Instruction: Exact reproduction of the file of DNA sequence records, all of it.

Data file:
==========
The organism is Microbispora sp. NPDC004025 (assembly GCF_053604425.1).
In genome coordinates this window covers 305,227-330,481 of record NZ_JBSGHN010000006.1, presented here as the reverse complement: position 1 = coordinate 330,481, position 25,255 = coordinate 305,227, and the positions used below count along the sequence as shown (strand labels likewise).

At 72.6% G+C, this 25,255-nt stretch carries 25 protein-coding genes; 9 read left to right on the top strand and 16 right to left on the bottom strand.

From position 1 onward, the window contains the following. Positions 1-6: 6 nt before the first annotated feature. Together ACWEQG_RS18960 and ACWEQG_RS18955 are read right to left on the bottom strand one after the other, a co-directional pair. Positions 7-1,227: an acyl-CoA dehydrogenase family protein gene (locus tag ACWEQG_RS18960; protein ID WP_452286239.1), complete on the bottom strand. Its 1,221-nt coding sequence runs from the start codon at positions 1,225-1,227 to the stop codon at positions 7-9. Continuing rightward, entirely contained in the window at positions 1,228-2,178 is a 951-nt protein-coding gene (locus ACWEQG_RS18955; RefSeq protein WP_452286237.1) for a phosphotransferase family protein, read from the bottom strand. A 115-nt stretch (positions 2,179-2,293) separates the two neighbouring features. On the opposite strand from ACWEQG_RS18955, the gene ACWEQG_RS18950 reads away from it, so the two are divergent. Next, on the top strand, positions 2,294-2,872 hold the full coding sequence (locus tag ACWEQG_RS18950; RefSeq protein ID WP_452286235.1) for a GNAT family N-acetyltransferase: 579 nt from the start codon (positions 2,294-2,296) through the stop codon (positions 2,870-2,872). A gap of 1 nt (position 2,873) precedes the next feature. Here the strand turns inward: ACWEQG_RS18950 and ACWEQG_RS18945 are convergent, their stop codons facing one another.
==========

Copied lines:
The organism is Microbispora sp. NPDC004025 (assembly GCF_053604425.1).
In genome coordinates this window covers 305,227-330,481 of record NZ_JBSGHN010000006.1, presented here as the reverse complement: position 1 = coordinate 330,481, position 25,255 = coordinate 305,227, and the positions used below count along the sequence as shown (strand labels likewise).

At 72.6% G+C, this 25,255-nt stretch carries 25 protein-coding genes; 9 read left to right on the top strand and 16 right to left on the bottom strand.

From position 1 onward, the window contains the following. Positions 1-6: 6 nt before the first annotated feature. Together ACWEQG_RS18960 and ACWEQG_RS18955 are read right to left on the bottom strand one after the other, a co-directional pair. Positions 7-1,227: an acyl-CoA dehydrogenase family protein gene (locus tag ACWEQG_RS18960; protein ID WP_452286239.1), complete on the bottom strand. Its 1,221-nt coding sequence runs from the start codon at positions 1,225-1,227 to the stop codon at positions 7-9. Continuing rightward, entirely contained in the window at positions 1,228-2,178 is a 951-nt protein-coding gene (locus ACWEQG_RS18955; RefSeq protein WP_452286237.1) for a phosphotransferase family protein, read from the bottom strand. A 115-nt stretch (positions 2,179-2,293) separates the two neighbouring features. On the opposite strand from ACWEQG_RS18955, the gene ACWEQG_RS18950 reads away from it, so the two are divergent. Next, on the top strand, positions 2,294-2,872 hold the full coding sequence (locus tag ACWEQG_RS18950; RefSeq protein ID WP_452286235.1) for a GNAT family N-acetyltransferase: 579 nt from the start codon (positions 2,294-2,296) through the stop codon (positions 2,870-2,872). A gap of 1 nt (position 2,873) precedes the next feature. Here the strand turns inward: ACWEQG_RS18950 and ACWEQG_RS18945 are convergent, their stop codons facing one another.